Trolling guru, Bill Presslor takes a close look one of his favourite trolling methods - leadline
Most freshwater trollers have at one time or another had at least some experience with lead core lines. Whether you love it or hate it, lead core catches fish!
Basically, lead core line, a lead wire covered by woven nylon, has been around for over fifty years and was developed as a means of trolling lures deeper than they could be trolled by traditional means. Used in conjunction with downriggers, planer boards and surface or flat lines, lead core lines can add versatility to any trolling spread. They are often the most productive option when you need to get your lures that little bit deeper. In lakes such as Arthurs Lake, Great Lake and Dee Lagoon lead core lines are bound to improve your catch rate.
How often have you been trolling around and have seen fish on your sounder showing up in depths of 20-40 ft or more? Even in today's modern world where an angler can buy a 5cm lure that will dive to 20ft or so it can still be frustrating trying to get your lures to the right depth to target these deep fish. But there is a fantastic exciting and easy way to target deepwater fish!
Starlo and Bushy
One of the great things about soft plastics is that you can fish them reasonably effectively using almost any sort of tackle. In fact, you can work a soft plastic on any gear you'd use to fish natural baits with, including a humble handline. Of course, you won't be able to cast very far with a handline, and it will present various other limitations, but in offshore bottom fishing, for example, it would still offer an acceptable method for bouncing a plastic or two up and down in front of a fish. Plastics can also be worked reasonably well off deck winches or short, stiff boat rods and non-casting centrepin reels (again, mostly only in up-and-down scenarios, where casting isn't necessary or important).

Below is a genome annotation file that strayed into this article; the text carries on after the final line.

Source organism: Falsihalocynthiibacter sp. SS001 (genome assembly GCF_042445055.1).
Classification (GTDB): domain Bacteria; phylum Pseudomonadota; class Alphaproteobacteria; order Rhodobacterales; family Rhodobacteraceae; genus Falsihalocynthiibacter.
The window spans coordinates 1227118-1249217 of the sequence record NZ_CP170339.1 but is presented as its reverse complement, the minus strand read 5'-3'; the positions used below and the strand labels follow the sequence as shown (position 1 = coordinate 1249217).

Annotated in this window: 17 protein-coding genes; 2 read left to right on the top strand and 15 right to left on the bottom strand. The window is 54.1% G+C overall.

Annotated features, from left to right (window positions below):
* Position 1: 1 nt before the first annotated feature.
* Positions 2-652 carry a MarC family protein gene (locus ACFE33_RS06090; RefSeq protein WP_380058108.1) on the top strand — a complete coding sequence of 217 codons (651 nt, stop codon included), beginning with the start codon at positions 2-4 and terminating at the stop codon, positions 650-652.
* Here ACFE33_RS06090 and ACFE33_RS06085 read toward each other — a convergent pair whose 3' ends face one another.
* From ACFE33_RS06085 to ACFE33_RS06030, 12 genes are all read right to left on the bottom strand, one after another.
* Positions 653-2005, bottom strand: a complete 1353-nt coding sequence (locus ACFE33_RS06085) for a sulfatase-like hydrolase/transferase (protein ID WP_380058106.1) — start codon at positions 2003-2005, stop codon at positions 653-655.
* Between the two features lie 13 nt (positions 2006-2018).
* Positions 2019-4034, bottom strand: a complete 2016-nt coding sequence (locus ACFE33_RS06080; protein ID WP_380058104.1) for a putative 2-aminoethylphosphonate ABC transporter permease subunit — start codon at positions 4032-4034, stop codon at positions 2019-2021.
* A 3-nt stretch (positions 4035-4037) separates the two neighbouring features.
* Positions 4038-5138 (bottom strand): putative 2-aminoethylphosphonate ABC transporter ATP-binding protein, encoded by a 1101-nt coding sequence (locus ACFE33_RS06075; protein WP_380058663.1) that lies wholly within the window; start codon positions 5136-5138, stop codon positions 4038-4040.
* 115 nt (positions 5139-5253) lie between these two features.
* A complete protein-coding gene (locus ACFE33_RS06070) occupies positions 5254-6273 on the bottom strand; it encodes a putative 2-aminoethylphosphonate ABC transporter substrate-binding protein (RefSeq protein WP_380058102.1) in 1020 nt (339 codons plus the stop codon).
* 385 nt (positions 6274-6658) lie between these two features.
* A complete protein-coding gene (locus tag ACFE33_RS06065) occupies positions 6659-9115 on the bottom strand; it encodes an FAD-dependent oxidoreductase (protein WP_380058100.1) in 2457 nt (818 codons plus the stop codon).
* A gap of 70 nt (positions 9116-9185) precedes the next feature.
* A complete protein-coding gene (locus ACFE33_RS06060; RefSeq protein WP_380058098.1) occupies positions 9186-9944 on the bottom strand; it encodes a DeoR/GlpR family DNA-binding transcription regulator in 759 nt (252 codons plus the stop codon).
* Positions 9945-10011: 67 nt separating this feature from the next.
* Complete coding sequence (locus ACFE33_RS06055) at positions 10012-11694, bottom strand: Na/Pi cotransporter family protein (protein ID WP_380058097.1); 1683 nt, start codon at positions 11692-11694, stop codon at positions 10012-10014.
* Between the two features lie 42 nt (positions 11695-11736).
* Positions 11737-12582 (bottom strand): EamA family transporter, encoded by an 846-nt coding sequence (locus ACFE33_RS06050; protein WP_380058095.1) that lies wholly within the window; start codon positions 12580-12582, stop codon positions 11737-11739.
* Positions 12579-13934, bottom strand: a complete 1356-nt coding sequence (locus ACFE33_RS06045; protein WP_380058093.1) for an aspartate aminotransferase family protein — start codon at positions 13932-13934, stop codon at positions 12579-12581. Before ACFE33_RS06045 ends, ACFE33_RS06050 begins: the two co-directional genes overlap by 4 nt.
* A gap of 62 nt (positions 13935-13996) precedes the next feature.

As the doom of gloom of winter makes it presence known thoughts turn to next season. To make "next year" a more pleasant experience, boaties should use the quiet period to conduct regular boat and trailer maintenance. Of course this should be a constant thing with boats, but winter is a time to take a closer look and fix thos little things that you might have put off.
The following is by no means a comprehensive list however it is suggested that these checks are conducted. Most of the following will only require a quick check while others can be time consuming and costly if left unattended. I have focused mainly on the trailer for this article which is often the part of your equipment which will can cause serious grief.
Last year I decided it was time to get rid of some junk. You know, the stuff that hangs around in the shed for years, kept on the premise that it might be useful some day. The type of stuff that only ever becomes required three days after you've thrown it out
Being somewhat of a hoarder I find these occasions (yes there have been many!) necessary but not enjoyable, and I tend to spend my time procrastinating by looking through my wares rather than getting to the point and deciding upon an items usefulness, as opposed to its uselessness.
On one of these particular occasions I came upon an old pale blue tackle box being housed in a box not yet unpacked from our most recent move - four and a half years ago-
Lakes with only a few articles ...
Handy information and links to fisheries,weather etc
All articles by Mike Stevens
Tasmania is surrounded by water and has some spectacular marine fishing from bays, river and estuary systems to game fishing for yellowfin tuna, albacore, striped marlin and southern bluefin tuna.
Southern bluefin tuna are one of the most keenly sought game fish and several world records for these are held in Tasmania.
In fresh water Tasmania has a world class trout fishery. The Central Highlands boasts over 3000 lakes and tarns, most of which hold trout. Many of these are only accessible by foot, but the journey can be a reward in itself as the walk can be spectacular. Rivers are also highly regarded and many have reasonable flows all year.
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